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One of the Civil War-era letters is part of a correspondence between Davis and General Joseph Johnston, and the other contains a set of updates from Davis to Thomas Moore, then governor of Louisiana. Written in response to Johnston's March 3, 1862 letter, Davis's brief note addressed the general’s concerns over the inadequacy of the South’s roadways and resources for the logistics of warfare. Davis cannot offer much reassurance, and one can sense in this exchange the difficulty, if not the impossibility, of the Confederacy’s ambitions. In his letter to Moore dated September 29, 1862 , Davis is clearly trying to assuage the governor’s anxieties about the vulnerabilities of his state, in particular, to the invading Union forces. Davis writes, “An official dispatch from General Taylor bears warm testimony to the earnest and zealous co-operation which he is receiving from you and your subordinate officers in the defence of the State, and I beg your to receive my acknowledgments and to believe that you cannot more earnestly desire than I do the speedy repulsion of the invaders from the soil of Louisiana” (see Figure 2). The pressure upon Davis is palpable in this document, as he struggles to strengthen the resolve and maintain the loyalty of those under his leadership.

Letter from jefferson davis to gov. thomas o. moore, sept. 29, 1862

Davis letter.png
A portion of the letter from Davis to Governor Moore .

The final two letters, one from 1887 and the other from 1888 , were both written at Davis’s Beauvoir estate in Biloxi, Mississippi, where he spent his final years. Addressed to Dr. W. H. Sanders, the first letter is a short one simply declining an invitation due to illness. The second letter, to Martin W. Phillips, is a much longer one that finds Davis in a reflective mood. He states early in the text, “Many sad changes have occurred within that time but the saddest of all to me is the tendency in our own people to “harmonize” away the principles for which they gave property + life hoping thereby to preserve what was to them of greater value” (1). Here Davis is lamenting what many supporters of the South after the Civil War termed “The Lost Cause.” It is difficult from this brief snippet to determine if at the end of his life Davis remained invested in the specific principles for which the Confederacy fought, or if he was attached in a more romanticized fashion to the idea of the Confederacy itself. Regardless, this relatively lengthy letter (four pages) provides a fascinating peek into the private thoughts of such a major historical figure during his waning days.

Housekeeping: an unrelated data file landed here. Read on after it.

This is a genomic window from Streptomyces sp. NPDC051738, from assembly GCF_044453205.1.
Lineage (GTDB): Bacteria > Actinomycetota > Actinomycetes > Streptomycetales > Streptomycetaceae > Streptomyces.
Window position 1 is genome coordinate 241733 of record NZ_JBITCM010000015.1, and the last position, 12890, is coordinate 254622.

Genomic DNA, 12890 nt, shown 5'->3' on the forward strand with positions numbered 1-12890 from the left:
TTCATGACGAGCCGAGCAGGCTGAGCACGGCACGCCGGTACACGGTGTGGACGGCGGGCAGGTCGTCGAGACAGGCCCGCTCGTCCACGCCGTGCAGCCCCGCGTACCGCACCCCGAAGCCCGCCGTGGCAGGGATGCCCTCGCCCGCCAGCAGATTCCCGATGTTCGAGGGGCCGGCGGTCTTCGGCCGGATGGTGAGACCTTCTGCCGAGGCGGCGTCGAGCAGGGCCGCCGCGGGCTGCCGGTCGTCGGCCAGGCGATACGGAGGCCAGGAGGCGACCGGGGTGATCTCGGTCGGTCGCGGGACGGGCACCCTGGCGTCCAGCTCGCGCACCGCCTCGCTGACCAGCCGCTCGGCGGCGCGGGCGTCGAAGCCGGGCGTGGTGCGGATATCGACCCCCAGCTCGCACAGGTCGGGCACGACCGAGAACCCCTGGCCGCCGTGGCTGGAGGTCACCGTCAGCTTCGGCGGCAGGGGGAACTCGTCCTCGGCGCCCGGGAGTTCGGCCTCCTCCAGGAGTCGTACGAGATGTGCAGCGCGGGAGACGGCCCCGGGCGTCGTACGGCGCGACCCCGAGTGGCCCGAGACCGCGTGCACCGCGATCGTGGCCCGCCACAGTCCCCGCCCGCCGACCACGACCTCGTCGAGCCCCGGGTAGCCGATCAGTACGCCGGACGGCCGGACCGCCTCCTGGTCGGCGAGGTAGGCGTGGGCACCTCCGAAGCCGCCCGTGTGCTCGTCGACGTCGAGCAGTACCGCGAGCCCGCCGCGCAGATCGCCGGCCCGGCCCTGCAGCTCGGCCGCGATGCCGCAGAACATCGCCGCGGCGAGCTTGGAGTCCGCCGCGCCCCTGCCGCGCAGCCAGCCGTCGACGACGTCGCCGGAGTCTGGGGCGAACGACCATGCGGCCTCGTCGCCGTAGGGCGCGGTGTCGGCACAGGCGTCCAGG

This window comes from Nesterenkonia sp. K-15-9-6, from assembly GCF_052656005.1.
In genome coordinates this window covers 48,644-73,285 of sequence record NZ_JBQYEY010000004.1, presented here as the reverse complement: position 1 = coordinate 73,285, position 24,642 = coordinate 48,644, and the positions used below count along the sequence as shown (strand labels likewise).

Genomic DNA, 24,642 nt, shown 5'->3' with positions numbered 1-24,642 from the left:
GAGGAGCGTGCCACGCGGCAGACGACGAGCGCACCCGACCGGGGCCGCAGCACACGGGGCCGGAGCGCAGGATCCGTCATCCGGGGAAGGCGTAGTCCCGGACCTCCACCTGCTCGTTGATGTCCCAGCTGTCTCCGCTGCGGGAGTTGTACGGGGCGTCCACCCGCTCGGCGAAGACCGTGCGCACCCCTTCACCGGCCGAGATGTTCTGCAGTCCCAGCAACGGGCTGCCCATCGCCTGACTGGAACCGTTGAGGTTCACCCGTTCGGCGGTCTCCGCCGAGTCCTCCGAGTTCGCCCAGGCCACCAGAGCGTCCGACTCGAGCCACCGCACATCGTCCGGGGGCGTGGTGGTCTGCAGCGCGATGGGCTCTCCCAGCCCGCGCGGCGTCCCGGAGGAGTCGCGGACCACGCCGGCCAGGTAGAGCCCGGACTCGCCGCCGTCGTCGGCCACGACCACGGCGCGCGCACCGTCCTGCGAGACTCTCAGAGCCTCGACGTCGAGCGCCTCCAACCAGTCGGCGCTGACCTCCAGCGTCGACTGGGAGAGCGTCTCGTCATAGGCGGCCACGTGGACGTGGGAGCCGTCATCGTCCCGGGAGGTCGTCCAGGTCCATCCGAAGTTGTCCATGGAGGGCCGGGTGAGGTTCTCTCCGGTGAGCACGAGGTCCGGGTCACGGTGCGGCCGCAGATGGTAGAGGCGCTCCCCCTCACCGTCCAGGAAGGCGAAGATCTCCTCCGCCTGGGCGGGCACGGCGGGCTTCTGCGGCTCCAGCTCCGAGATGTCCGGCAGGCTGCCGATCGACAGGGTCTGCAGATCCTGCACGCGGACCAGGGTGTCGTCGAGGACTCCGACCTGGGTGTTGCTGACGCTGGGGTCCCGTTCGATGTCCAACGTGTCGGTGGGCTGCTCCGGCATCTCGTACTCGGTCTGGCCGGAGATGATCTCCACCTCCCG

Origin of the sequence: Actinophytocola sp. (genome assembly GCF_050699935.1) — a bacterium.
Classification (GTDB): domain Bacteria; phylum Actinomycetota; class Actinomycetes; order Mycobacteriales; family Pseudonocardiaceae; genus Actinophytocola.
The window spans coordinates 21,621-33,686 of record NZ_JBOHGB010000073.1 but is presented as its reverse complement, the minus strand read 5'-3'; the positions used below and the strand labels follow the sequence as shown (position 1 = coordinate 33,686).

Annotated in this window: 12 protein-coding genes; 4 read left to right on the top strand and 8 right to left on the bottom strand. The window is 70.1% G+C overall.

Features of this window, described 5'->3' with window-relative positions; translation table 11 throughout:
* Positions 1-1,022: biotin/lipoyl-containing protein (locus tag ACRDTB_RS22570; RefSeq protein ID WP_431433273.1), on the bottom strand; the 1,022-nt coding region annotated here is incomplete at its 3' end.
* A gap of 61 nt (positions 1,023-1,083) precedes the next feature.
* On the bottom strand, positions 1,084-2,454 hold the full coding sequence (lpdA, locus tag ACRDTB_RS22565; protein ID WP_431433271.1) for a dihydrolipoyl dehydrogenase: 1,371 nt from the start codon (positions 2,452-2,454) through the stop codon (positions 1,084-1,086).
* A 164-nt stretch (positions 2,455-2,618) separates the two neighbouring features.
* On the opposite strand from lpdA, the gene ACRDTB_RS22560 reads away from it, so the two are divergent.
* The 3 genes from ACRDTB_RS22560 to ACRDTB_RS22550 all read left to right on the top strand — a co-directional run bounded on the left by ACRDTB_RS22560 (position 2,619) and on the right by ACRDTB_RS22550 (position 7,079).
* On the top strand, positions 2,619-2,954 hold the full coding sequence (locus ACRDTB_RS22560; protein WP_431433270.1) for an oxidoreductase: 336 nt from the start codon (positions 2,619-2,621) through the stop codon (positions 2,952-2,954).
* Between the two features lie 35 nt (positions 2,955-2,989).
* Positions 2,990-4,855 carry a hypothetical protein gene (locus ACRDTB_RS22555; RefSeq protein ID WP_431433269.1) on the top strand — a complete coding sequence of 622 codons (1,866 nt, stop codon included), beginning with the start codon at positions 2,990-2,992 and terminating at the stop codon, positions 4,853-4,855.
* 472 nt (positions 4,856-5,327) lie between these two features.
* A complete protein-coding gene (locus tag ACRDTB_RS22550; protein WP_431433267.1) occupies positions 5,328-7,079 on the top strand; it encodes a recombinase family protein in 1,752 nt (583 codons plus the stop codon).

These unpublished letters, accessible physically and digitally through the Americas Archive, offer exciting pedagogical opportunities for a variety of classroom settings. They would of course be valuable within any course on nineteenth-century U.S. history, or one more specifically focused on the U.S. South. Biographical approaches to Davis either individually or in concordance with other major U.S. political figures would likewise benefit from these documents. Yet another use for these letters – perhaps a less obvious one – would be in relation to the field of U.S. literary studies. The writings of other political figures, such as Thomas Jefferson and Benjamin Franklin, have found their way into the literature classroom (and, in fact, Davis authored two books during his later years, The Rise and Fall of the Confederate Government and A Short History of the Confederate States of America ). As the category of literature continues to shift to include different figure and various types of texts (letters, diaries, journals, etc.), archives become invaluable tools in providing new material to process, study, and interpret. Archives such as the Americas Archive and letters such as these by Jefferson Davis demand that we question what precisely constitutes “literature” and who exactly counts as the producers of “literature.”


Davis, Jefferson. The Papers of Jefferson Davis . Ed. Lynda L. Crist, James T. McIntosh, and Haskell M. Monroe. Revised edition. Baton Rouge: Louisiana State UP, 2003.

Davis, Jefferson. The Rise and Fall of the Confederate Government . New York: D. Appleton and Co., 1881.

Davis, Jefferson. A Short History of the Confederate States of America . New York: Belford Co., 1890.

Davis, William. Jefferson Davis: The Man and His Hour . Baton Rouge: Louisiana State UP, 1996.

Rable, George C. The Confederate Republic: A Revolution against Politics. Chapel Hill: U of North Carolina Press, 1994.

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Source:  OpenStax, Using historical documents. OpenStax CNX. Aug 05, 2011 Download for free at http://cnx.org/content/col11316/1.6
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